Wednesday, June 13, 2012

Another peculiarity of platine bleue eggs

Curiouser and curiouser! The more I work with different types of eggs, the more I feel like Alice falling through a rabbit's hole. That's my lunch in the picture -- hard boiled eggs with an herb salad. The eggs are platine bleue eggs by Azuluna brand from Whole Foods. They come from Ameraucana hens and have light blue shells. That's the ones I can never manage to poach because the white is always too runny no matter how fresh they are. I used to think I kept getting unlucky, but Dan, a student of mine who raises different types of chickens confirmed my suspicion -- platine bleue eggs just don't poach. What do they do well? Everything else -- scramble, boil (I don't know why it's called boil, it's really a very gentle poach), sunny-side up, omelettes. The fact that these eggs are fabulous boiled with their huge golden yolks wasn't a surprise. What was a surprise was that they peeled like a dream even though they were fresh (just bought them that day). The common wisdom is "thou shall never boil a fresh egg" because they are difficult to peel. Well, I've never seen eggs slip out of the shell as easily as these did.

If you haven't tried these blue beauties yet, they are worth every penny for "hard boiled" applications.

How to "boil" an egg

For 1-5 large eggs

Bring 2.5 inches of water to a boil in a 2 quart pot. The exact amount of water is not important, but you want the eggs to be relatively cozy in the pot, but completely covered with water. Bring the water to a boil, then turn the heat down so that it barely simmers. Carefully lower the eggs one at a time into the pot using a spoon. Turn up the heat until you get a gentle simmer back (by simmer I mean slight motion in the water and an occasional tiny bubble, not continuous bubbling). The eggs should never rattle. If you hear them banging on the pot, turn down the heat. On electric stove, you might need to move the pot off the heat temporarily to drop the temperature quickly enough. Cook for 10 minutes (if cooking large eggs). Pour out the hot water and fill the pot with cold water to stop the cooking. Let sit until cool, about 10 minutes. Gently bang each egg all over on a hard surface to crack the shell and return back to the water while banging the other eggs. Peel in the water.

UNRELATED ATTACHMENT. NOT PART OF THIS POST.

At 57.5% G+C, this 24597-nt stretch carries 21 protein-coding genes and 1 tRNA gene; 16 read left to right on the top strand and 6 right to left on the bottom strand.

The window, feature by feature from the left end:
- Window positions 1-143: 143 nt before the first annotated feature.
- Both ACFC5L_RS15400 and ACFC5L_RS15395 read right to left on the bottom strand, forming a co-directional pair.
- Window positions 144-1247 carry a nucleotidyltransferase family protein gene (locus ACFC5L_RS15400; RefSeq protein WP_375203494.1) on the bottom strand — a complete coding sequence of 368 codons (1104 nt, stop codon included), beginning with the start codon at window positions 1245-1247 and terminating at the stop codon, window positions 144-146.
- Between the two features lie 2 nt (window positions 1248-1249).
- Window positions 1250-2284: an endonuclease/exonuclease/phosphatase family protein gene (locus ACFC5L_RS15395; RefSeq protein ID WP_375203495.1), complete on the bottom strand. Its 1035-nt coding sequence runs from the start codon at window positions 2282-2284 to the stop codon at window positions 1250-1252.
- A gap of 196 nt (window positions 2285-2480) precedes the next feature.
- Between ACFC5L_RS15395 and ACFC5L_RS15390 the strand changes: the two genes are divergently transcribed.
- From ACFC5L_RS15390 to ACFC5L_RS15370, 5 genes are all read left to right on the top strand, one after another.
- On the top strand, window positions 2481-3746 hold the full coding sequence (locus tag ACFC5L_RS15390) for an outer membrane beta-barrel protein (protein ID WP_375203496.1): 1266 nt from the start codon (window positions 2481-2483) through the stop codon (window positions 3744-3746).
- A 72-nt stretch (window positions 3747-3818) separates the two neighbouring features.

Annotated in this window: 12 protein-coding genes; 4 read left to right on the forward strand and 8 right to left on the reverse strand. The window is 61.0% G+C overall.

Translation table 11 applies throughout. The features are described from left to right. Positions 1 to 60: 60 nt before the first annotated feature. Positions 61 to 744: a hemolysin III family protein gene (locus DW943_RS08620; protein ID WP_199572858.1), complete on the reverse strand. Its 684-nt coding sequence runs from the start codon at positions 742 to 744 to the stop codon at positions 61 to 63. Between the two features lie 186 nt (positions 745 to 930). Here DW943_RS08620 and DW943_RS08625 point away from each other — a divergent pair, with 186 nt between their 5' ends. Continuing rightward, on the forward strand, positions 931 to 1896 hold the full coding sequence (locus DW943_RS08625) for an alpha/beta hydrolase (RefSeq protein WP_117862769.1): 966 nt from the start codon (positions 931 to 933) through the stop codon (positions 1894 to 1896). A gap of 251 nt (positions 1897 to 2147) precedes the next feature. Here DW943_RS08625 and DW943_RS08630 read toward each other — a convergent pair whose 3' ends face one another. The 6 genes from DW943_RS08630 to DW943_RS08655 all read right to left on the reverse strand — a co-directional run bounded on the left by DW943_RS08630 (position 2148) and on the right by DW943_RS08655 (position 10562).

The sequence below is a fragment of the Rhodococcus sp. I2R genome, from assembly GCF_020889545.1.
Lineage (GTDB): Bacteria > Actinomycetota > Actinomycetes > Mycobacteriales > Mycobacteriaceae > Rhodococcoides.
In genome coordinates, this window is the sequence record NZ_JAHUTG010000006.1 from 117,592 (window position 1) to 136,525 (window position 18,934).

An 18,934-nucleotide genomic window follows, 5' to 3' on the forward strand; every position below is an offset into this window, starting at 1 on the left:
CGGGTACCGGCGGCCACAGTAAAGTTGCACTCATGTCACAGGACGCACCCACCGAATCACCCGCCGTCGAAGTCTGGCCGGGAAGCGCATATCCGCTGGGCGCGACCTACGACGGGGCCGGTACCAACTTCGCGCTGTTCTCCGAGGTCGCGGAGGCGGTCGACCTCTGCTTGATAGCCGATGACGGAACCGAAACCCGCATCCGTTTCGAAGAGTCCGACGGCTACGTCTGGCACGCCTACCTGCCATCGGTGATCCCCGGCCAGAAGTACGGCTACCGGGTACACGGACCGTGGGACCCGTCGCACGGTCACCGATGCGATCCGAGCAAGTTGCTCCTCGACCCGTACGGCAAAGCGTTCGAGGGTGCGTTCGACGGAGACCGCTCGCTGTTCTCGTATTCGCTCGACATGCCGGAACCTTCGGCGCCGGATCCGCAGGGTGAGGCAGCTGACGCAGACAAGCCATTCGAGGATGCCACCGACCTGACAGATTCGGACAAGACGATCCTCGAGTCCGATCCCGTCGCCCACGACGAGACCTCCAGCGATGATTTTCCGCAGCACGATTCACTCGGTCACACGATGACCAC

Anonymous said...

If the whites are too runny it is because the eggs are too fresh. (Yes, believe it!) We get eggs from our neighbor the day they are laid. To make harb-boiled eggs that hold together when peeled, I leave them out of the fridge for about a week -- problem solved. If the eggs have been refrigerated before you get them, you have to let them age longer in the fridge, since they will spoil if left out.

Helen said...

Whites being running is not a problem for hard boiled only for poached (without shell). I have tried poaching platine bleue eggs at many different freshness levels. They just don't work. What eggs do you get from your neighbor? Do you know what breed of chickens they raise?


tinyskillet said...

Very interesting about the platine bleue eggs. I will have to look for them and not poach them outside the shell. :D Your lunch looks great!